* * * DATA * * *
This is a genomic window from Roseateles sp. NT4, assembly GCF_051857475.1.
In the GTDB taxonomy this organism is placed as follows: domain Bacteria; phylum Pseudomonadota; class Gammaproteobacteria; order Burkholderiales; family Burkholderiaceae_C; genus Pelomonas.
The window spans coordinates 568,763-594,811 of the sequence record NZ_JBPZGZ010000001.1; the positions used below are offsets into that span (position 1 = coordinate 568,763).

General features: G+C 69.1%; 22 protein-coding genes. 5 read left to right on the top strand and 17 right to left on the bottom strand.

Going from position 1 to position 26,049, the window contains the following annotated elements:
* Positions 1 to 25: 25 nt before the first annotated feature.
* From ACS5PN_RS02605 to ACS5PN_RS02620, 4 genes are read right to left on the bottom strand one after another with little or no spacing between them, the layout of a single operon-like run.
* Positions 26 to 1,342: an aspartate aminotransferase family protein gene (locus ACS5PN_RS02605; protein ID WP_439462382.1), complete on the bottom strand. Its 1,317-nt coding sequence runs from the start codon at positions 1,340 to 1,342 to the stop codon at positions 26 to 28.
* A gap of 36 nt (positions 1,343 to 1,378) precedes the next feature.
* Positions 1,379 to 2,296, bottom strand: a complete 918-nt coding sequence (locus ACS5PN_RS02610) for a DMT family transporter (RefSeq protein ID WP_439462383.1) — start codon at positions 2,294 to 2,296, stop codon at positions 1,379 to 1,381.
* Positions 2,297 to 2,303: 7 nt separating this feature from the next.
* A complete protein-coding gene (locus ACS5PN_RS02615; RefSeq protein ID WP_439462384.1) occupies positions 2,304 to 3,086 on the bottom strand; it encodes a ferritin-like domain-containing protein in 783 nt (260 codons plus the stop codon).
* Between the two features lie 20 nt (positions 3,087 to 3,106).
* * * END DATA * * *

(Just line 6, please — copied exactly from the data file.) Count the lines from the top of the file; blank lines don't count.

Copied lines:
* Positions 1 to 25: 25 nt before the first annotated feature.